Gentlemen`s agreements were a widespread discriminatory tactic, which would have been more common than restrictive alliances to maintain the homogeneity of upper-class neighborhoods and suburbs in the United States.  The nature of these agreements made it extremely difficult to prove or follow them, and they were long after the U.S. Supreme Court decisions in Shelley/. Kraemer and Barrows v. Jackson.  A source indicates that the gentlemen`s agreements are “probably still in place” but that their use has declined sharply.  Concessions were agreed in a note that, a year later, consisted of six points. The agreement was followed by the admission of Japanese students to public schools. The adoption of the 1907 agreement spurred the arrival of “image marriages,” women who were closed remotely by photos.  The creation of distant marital ties allowed women who wanted to emigrate to the United States to obtain a passport, and Japanese workers in America were able to earn a partner of their own nationality.  As a result of this provision, which helped to reduce the gender gap in the Community, from a ratio of 7 men per woman in 1910 to less than 2 to 1 in 1920, japan`s population continued to grow despite the immigration restrictions imposed by the agreement.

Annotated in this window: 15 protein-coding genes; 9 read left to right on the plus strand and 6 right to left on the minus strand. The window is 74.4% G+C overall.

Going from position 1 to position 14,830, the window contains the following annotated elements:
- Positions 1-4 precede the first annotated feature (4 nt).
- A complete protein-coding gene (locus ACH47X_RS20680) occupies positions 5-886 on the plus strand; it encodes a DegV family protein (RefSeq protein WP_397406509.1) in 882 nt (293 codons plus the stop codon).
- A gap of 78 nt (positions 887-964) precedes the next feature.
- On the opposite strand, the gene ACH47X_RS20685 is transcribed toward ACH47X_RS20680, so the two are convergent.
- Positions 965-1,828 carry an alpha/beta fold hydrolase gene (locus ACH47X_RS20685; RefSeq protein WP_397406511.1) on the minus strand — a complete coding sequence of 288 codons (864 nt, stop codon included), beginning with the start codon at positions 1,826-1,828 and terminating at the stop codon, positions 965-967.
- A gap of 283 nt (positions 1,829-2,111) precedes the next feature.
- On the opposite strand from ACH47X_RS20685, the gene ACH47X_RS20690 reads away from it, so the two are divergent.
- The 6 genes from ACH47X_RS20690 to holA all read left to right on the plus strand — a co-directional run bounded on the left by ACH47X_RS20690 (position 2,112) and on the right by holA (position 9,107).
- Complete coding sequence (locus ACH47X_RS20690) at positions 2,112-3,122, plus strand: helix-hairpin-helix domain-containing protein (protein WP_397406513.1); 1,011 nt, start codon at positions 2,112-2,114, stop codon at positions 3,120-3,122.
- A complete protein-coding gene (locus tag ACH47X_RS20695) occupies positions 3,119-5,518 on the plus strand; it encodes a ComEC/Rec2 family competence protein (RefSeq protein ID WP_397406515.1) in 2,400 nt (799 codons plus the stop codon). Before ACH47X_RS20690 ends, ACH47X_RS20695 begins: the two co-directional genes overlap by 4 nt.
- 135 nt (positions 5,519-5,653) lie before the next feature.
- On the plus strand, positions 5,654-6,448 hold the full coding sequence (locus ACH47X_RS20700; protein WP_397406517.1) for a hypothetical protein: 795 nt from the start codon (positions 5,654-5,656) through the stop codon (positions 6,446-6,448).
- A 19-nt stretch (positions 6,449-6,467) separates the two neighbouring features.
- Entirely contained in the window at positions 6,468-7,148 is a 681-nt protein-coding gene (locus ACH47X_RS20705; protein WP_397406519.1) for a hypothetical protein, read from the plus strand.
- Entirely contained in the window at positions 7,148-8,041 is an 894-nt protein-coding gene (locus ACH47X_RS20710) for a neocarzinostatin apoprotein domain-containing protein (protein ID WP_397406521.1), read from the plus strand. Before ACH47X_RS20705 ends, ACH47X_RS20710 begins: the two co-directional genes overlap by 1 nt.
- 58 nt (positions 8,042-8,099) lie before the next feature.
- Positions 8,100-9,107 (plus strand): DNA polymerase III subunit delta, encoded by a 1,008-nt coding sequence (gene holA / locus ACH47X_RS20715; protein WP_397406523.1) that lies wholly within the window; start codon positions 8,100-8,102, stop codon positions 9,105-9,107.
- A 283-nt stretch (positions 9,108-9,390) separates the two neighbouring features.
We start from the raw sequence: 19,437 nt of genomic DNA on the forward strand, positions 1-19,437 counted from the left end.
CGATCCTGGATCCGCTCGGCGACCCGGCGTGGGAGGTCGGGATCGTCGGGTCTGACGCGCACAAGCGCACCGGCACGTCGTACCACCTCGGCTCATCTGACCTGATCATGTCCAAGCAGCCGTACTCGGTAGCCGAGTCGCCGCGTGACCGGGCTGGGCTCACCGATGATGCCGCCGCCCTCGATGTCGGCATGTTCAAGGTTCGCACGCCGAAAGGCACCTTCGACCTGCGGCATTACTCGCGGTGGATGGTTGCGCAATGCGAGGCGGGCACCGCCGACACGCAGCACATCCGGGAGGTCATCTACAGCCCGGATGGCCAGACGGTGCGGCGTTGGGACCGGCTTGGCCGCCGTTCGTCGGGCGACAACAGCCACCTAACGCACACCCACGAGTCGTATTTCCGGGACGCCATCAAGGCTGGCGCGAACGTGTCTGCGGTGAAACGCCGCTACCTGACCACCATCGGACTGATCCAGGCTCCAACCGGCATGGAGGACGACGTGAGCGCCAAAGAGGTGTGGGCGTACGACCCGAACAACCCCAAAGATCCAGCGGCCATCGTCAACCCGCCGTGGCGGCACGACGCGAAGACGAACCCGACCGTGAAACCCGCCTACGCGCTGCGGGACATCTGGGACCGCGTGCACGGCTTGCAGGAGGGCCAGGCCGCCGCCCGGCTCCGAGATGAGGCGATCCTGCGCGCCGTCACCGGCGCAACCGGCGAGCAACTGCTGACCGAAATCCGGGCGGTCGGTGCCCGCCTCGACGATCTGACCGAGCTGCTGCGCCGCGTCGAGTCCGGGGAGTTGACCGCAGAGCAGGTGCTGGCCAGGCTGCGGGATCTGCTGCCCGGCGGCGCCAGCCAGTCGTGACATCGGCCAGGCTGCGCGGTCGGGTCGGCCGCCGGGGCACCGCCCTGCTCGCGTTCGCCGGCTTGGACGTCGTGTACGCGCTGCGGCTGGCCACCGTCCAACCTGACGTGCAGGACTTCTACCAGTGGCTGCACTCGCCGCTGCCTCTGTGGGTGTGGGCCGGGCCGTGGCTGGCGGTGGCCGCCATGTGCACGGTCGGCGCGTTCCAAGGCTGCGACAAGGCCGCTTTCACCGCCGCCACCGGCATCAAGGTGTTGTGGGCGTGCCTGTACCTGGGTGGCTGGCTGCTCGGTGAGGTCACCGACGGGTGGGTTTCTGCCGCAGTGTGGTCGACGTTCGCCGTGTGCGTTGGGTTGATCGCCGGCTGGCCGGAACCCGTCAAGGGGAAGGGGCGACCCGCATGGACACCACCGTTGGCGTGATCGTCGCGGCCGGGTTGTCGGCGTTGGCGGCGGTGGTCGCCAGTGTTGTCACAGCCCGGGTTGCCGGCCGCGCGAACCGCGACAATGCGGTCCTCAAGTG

The gentlemen`s agreement was never enshrined in a law passed by the U.S. Congress, but it was an informal agreement between the United States and Japan, which was implemented by unilateral action by President Roosevelt. It was repealed by the Immigration Act of 1924, which prohibits all Asians from immigrating to the United States.  Until Jackie Robinson was hired by the Brooklyn Dodgers in 1946, a gentlemen`s agreement ensured that African-American players were excluded from organized baseball.  An intense anti-Japanese atmosphere developed on the west coast. U.S. President Theodore Roosevelt did not want to anger Japan by passing laws banning Japanese immigration to the United States, as had happened with Chinese immigration. Instead, there was an informal “gentlemen`s agreement” (1907-1908) between the United States and Japan, in which Japan ensured that there was little or no movement in the United States. The agreements were concluded by U.S. Secretary of State Elihu Root and Japanese Secretary of State Tadasu Hayashi.
The agreement banned the emigration of Japanese workers to the United States and repealed the order of segregation of the San Francisco School Board in California, which had humiliated and angered the Japanese.